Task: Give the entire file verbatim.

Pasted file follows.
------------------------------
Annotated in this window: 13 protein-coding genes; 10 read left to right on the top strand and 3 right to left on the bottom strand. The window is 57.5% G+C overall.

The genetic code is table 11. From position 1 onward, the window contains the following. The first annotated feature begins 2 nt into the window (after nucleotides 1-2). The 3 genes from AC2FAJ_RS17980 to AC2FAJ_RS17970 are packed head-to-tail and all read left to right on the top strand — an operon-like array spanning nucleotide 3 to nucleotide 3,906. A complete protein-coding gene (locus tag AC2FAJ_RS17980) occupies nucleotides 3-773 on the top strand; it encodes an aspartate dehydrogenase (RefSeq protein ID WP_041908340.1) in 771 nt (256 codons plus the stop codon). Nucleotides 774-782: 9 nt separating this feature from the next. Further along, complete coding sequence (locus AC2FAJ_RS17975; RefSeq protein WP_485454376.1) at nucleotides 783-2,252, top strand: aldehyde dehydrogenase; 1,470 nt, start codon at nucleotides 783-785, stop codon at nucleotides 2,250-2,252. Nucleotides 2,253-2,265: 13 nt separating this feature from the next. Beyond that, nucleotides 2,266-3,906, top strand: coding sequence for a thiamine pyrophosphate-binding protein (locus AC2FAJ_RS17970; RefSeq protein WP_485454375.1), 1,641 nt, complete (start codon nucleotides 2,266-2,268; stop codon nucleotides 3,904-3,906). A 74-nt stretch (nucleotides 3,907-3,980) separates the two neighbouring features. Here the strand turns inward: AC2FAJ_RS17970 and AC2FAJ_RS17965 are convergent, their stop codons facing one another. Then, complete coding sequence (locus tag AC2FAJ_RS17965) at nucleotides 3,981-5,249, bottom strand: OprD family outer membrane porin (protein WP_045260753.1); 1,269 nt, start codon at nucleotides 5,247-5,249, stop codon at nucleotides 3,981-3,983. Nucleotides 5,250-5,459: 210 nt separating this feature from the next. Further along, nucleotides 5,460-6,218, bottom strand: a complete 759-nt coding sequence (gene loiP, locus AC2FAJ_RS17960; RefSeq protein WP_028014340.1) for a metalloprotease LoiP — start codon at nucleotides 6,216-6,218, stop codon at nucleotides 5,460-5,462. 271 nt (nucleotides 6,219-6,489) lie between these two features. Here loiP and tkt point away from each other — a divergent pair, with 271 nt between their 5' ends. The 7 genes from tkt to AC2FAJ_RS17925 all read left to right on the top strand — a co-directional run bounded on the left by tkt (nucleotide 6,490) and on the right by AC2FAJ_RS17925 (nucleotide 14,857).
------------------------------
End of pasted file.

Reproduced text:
Annotated in this window: 13 protein-coding genes; 10 read left to right on the top strand and 3 right to left on the bottom strand. The window is 57.5% G+C overall.

The genetic code is table 11. From position 1 onward, the window contains the following. The first annotated feature begins 2 nt into the window (after nucleotides 1-2). The 3 genes from AC2FAJ_RS17980 to AC2FAJ_RS17970 are packed head-to-tail and all read left to right on the top strand — an operon-like array spanning nucleotide 3 to nucleotide 3,906. A complete protein-coding gene (locus tag AC2FAJ_RS17980) occupies nucleotides 3-773 on the top strand; it encodes an aspartate dehydrogenase (RefSeq protein ID WP_041908340.1) in 771 nt (256 codons plus the stop codon). Nucleotides 774-782: 9 nt separating this feature from the next. Further along, complete coding sequence (locus AC2FAJ_RS17975; RefSeq protein WP_485454376.1) at nucleotides 783-2,252, top strand: aldehyde dehydrogenase; 1,470 nt, start codon at nucleotides 783-785, stop codon at nucleotides 2,250-2,252. Nucleotides 2,253-2,265: 13 nt separating this feature from the next. Beyond that, nucleotides 2,266-3,906, top strand: coding sequence for a thiamine pyrophosphate-binding protein (locus AC2FAJ_RS17970; RefSeq protein WP_485454375.1), 1,641 nt, complete (start codon nucleotides 2,266-2,268; stop codon nucleotides 3,904-3,906). A 74-nt stretch (nucleotides 3,907-3,980) separates the two neighbouring features. Here the strand turns inward: AC2FAJ_RS17970 and AC2FAJ_RS17965 are convergent, their stop codons facing one another. Then, complete coding sequence (locus tag AC2FAJ_RS17965) at nucleotides 3,981-5,249, bottom strand: OprD family outer membrane porin (protein WP_045260753.1); 1,269 nt, start codon at nucleotides 5,247-5,249, stop codon at nucleotides 3,981-3,983. Nucleotides 5,250-5,459: 210 nt separating this feature from the next. Further along, nucleotides 5,460-6,218, bottom strand: a complete 759-nt coding sequence (gene loiP, locus AC2FAJ_RS17960; RefSeq protein WP_028014340.1) for a metalloprotease LoiP — start codon at nucleotides 6,216-6,218, stop codon at nucleotides 5,460-5,462. 271 nt (nucleotides 6,219-6,489) lie between these two features. Here loiP and tkt point away from each other — a divergent pair, with 271 nt between their 5' ends. The 7 genes from tkt to AC2FAJ_RS17925 all read left to right on the top strand — a co-directional run bounded on the left by tkt (nucleotide 6,490) and on the right by AC2FAJ_RS17925 (nucleotide 14,857).